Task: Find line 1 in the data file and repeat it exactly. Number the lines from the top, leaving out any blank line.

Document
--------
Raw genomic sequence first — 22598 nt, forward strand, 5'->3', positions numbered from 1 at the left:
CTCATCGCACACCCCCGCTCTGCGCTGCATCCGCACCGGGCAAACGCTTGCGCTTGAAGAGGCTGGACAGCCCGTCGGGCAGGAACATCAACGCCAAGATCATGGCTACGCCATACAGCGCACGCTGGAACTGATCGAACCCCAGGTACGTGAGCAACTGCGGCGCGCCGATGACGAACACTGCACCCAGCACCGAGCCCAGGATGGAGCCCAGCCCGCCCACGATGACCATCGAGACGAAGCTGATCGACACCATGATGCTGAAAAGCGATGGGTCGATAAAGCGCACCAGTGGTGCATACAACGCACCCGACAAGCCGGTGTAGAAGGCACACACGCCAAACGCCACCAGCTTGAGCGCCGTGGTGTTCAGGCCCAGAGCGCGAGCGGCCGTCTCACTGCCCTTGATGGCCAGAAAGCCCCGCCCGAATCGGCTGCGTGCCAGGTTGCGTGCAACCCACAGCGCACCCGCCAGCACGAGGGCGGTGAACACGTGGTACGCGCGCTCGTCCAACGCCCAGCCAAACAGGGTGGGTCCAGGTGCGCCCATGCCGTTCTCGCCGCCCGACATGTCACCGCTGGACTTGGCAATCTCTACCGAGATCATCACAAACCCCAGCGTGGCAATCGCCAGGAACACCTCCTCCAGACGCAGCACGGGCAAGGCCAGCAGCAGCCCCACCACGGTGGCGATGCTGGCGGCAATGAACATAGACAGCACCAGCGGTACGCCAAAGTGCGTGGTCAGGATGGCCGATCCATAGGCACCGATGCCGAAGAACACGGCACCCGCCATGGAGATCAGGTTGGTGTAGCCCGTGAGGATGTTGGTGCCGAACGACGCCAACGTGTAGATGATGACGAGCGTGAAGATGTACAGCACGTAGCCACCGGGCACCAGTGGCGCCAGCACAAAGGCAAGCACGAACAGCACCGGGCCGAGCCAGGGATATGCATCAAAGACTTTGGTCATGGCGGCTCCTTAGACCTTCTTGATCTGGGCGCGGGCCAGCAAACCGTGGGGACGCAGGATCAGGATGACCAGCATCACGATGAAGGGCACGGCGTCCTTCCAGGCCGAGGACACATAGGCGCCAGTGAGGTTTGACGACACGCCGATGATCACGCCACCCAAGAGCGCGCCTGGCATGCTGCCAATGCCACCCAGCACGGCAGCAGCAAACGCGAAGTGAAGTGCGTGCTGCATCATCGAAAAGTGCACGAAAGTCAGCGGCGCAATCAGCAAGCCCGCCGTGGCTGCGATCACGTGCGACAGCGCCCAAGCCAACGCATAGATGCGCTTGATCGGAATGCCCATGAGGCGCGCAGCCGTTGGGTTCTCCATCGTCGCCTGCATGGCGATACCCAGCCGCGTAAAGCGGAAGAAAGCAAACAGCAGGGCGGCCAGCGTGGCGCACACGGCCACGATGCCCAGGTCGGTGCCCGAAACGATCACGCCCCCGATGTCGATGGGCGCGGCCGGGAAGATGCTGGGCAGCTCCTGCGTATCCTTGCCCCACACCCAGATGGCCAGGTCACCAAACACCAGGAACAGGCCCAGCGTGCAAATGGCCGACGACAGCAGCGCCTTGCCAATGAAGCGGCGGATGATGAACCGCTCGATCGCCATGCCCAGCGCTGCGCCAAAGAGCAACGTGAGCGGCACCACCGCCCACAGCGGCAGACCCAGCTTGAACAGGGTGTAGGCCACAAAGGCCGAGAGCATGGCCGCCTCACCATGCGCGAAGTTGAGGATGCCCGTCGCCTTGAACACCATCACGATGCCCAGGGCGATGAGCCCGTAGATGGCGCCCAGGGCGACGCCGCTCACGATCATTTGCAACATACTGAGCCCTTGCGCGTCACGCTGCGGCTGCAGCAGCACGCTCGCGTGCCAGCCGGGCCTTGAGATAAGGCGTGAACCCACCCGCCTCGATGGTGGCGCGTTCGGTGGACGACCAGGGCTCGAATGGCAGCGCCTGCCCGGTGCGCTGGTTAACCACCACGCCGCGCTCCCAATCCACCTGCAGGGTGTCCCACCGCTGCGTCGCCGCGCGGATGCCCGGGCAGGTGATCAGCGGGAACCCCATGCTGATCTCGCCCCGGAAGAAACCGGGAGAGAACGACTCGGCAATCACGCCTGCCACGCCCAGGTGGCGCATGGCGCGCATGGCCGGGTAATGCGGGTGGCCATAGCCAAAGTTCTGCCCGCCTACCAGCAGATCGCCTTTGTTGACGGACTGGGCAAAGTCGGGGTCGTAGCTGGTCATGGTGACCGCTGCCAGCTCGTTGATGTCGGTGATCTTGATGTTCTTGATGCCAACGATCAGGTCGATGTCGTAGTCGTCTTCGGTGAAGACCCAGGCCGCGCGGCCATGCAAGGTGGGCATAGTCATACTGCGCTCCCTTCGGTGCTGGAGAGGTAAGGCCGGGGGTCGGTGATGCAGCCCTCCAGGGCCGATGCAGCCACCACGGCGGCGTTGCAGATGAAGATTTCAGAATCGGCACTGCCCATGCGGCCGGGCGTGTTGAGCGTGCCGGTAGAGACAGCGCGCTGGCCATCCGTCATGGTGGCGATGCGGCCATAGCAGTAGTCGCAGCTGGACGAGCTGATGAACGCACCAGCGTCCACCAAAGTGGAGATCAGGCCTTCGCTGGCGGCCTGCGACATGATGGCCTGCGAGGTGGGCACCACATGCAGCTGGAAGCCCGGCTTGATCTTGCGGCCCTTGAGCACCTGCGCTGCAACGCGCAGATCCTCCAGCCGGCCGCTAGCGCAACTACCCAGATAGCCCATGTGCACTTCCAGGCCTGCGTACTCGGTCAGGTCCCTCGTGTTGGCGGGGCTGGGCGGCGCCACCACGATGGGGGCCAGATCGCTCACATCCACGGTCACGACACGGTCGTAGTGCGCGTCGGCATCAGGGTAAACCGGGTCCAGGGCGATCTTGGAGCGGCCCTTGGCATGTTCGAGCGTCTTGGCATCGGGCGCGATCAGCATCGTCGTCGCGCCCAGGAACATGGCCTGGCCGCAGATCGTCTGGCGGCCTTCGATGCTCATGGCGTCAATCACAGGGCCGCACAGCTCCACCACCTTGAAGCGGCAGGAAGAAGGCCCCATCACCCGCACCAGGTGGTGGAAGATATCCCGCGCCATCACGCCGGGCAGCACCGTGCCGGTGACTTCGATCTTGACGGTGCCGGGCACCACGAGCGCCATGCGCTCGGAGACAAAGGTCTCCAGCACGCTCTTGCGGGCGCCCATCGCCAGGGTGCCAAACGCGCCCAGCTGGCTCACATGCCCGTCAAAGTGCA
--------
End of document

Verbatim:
Raw genomic sequence first — 22598 nt, forward strand, 5'->3', positions numbered from 1 at the left: